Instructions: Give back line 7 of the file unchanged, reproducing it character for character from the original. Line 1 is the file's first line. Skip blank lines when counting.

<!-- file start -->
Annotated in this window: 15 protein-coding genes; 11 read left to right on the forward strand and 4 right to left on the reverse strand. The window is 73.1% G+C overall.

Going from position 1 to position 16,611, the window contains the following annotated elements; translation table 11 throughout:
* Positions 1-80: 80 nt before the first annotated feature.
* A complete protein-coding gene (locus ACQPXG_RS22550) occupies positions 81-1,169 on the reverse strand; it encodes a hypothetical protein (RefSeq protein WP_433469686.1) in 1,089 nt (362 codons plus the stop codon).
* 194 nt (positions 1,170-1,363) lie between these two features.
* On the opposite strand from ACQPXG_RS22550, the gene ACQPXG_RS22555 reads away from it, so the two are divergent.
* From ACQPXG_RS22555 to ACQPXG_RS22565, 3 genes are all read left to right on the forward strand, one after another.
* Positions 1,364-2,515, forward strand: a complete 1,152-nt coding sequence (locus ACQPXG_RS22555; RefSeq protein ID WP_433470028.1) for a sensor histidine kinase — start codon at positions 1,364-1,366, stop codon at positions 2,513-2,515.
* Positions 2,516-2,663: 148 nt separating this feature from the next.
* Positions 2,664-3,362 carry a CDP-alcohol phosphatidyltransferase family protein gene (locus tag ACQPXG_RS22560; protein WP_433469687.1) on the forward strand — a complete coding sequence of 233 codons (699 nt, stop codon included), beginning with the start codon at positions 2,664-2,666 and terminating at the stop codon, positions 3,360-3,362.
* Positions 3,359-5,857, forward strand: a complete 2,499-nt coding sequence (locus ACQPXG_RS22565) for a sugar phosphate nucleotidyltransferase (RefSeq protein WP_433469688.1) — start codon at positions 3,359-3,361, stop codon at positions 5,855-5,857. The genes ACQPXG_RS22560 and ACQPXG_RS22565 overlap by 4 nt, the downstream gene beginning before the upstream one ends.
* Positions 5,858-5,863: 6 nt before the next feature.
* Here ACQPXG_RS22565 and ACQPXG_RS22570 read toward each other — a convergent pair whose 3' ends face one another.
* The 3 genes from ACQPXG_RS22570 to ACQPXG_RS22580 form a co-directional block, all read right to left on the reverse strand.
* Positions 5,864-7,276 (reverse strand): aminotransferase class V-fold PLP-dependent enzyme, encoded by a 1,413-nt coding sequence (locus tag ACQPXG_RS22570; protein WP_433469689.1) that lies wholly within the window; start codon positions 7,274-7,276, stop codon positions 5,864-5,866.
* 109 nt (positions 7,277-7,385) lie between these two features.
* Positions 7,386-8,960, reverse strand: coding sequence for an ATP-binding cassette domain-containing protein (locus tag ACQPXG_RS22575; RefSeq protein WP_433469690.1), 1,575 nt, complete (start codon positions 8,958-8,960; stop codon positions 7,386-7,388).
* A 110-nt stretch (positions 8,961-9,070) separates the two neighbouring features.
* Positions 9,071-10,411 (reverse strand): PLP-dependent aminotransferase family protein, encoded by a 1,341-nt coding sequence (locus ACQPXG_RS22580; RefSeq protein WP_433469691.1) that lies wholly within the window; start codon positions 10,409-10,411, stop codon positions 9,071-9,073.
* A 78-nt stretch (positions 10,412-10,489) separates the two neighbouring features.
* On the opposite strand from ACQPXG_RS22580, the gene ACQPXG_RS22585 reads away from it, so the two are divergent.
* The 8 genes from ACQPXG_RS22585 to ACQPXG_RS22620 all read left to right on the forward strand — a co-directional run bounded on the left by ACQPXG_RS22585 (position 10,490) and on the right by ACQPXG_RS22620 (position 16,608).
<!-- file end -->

* From ACQPXG_RS22555 to ACQPXG_RS22565, 3 genes are all read left to right on the forward strand, one after another.